Beer Bellies And Buckeye Fans Vs. Chic Shoes And Garden Loungers

Rebeccah Ramey

August 1, 2005

There is something fantastical about Paris. It was the end of the school year and I was off to France. I could not wait to see what the country and its people were like. I was curious to see what the civilized suave, romantic French men were like too. Surely they would impress me since I have spent the past few years amongst college—aged, energetic, beer—bellied Buckeye fans.

As soon as I arrived, I saw that it was similar to what I expected it to be. Giant cathedrals commanded my attention and silently demanded my praise of God. There was a mist over the Seine that haloed the bridges trimmed in gold. The Eiffel Tower proudly stood erect, showing off its modern edges above the old monuments with their jealous gargoyles. Gardens stretched themselves out everywhere. The gray fog gently caressed the roses of red, yellow, and pink hue making a lovely contrast. The stillness of the atmosphere was stunning but it was the movement of the people that was captivating.

Cafés lined the streets and slender, pale people crowded under the canopies, their bony fingers gripping their cigarettes. Their clothes fit their bodies as if they were made especially for their pointed shapes. Their motions were slow. Each took long, slow inhales of their cigarettes and equally long, slow exhales. Each person seemed to take an exceptionally long time to drink one glass of wine. And everyone was drinking wine. I decided to join the relaxing Parisians in their pastime. I sat with a novel in the little café sipping on a smooth ferment that overwhelmed my taste buds and sedated my tongue. Occasionally the waiter, without a smile, checked to see if he could sell me another. After his third time around to my table, I finally stood up to leave. I noticed the same people were still there that had been there when I first arrived. This would not seem strange to me except that it was only one in the afternoon and everyone around me was in the prime of their life. I guessed their places of employment granted particularly long lunch breaks… or smoke/wine breaks.

I continued to walk the cobblestone roads, admiring the flowers that spilled over each window box of every apartment. It seemed as though the inhabitants of those places must know how to appreciate beauty. The inhabitants of those apartments walked all around me. The women took long slow strides in their pointy—toed high heels. Their faces were sunken and sad. The children were skinny, well—dressed, and apparently well—behaved. They were adult—like as they followed their fashionable mothers down the street.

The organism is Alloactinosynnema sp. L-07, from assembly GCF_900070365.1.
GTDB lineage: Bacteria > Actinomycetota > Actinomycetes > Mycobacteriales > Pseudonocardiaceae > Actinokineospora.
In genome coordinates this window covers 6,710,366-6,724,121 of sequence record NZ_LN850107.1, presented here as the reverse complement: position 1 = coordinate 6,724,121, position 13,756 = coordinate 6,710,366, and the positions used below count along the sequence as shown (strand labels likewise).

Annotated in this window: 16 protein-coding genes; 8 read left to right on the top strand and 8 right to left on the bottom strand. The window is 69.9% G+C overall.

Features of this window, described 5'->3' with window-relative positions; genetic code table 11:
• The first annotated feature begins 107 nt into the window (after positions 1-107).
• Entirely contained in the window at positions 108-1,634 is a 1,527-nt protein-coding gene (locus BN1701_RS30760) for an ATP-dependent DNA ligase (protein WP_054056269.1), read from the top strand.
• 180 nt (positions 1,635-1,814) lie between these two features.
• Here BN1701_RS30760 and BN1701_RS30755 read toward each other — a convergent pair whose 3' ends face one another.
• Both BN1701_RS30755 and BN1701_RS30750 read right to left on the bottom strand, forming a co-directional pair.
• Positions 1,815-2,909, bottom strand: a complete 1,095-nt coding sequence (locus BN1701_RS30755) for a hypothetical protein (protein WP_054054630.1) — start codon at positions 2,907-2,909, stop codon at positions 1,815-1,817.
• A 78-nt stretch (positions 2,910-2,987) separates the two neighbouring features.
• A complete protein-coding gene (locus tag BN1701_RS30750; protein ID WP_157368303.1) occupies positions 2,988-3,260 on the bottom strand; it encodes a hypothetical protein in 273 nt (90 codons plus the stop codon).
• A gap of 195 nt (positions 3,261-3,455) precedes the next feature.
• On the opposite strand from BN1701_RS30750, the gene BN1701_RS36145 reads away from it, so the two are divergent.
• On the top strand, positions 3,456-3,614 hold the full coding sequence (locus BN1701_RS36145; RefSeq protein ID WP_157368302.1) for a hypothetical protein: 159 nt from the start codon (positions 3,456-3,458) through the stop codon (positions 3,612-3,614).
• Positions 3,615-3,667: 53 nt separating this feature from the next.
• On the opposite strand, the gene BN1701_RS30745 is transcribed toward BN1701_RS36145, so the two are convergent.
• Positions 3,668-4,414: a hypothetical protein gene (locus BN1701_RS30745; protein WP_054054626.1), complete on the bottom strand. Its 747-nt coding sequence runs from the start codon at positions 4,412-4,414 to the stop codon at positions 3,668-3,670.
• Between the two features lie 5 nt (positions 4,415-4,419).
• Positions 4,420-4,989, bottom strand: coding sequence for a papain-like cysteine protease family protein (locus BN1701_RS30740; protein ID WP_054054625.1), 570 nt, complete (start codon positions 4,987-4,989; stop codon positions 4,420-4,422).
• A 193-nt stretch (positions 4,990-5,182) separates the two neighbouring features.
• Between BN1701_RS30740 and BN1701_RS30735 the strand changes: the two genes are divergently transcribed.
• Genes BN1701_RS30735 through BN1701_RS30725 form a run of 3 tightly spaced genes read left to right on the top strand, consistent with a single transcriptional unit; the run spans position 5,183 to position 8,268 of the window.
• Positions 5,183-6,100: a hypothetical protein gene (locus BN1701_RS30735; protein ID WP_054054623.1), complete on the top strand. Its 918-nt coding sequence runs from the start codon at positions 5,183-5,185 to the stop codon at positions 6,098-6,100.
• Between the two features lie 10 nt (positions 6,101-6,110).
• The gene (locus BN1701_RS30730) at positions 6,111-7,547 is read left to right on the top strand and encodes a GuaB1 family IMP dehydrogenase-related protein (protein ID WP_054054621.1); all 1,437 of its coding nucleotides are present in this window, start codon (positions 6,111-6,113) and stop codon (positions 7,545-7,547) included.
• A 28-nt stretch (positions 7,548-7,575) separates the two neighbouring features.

And the suave, romantic Parisian men that I was anticipating so…impressed me the least. They were loud. Several men approached me, spewing out what I assumed to be "compliments" in French. They did this even more when they realized I could not understand a word, occasionally forcing out crass remarks in English, the only English they knew. Their shoes were the latest trend. Their shaggy hair lain messily atop their heads and framed their slender jaws. Their frames were lanky, and their stylish collared shirts hung out of their faded jeans. After they realized I was not impressed by their banter and crude gestures they returned to their benches in the flower gardens. Their unexercised arms draped over the benches and their soft, pasty hands with their manicured nails graced lazily over the blades of grass. They now returned to the lifeless painting that was the flower garden, evidently enjoying the beauty of their city. By this time it was 3pm.

The rest of my time in Paris was spent wandering in and out of the churches and catching glimpses of the thousands of priceless masterpieces in the museums. But as I came and went in Paris, I could not help but examine the people. I could not get over the slowness of their pace. I thought that such a magnificent city adorned with so many beautiful monuments would lift its citizens to a higher state of excellence. With all of the beauty in Paris, I did not see it manifested in the lethargic movements of its people. The men on strike exhibited the most energy. They shouted, "More pay!" and "More money!" I recognized several from the café earlier that afternoon.

It was finally time to return to the States. When I landed in Dallas I boarded my connecting flight to Columbus. I was starved for conversation with an American. I turned to the man next to me who spoke with me all the way back home. He was a young, sun—tanned American. He was polite, bubbling with enthusiasm and interesting. A scarlet and gray neck tie lain proudly over his white, starched, collared shirt. His well—ironed Dockers were buckled in place under his belly and were a bit too short, exposing his scuffed loafers. Our conversation topics ranged from his baseball—star son on the honor roll, his new yacht and the latest movie at the theaters. I cannot remember anything particularly unique about our words, but I know that it is some of the most treasured dialogue I have ever had.

When we landed, we said our goodbyes and sincerely bid one another good fortune. I walked quickly, so as not to get trampled by the crowd. The airport was a sea of color. Businessmen on their phones making deals, parents bidding their farewells to their children for a short holiday, and athletic teams with their gym bags hurried to catch their flights. I could not stop smiling at all the competitive strangers, bumping into one another and apologizing to the other anxious and understanding Americans. Though I was still far from my house, I was very much at home. I will always prefer beer—bellies and Buckeyes fans to chic shoes and garden loungers.

Rebeccah Ramey is a senior from Fredericktown, Ohio, majoring in Political Science and History.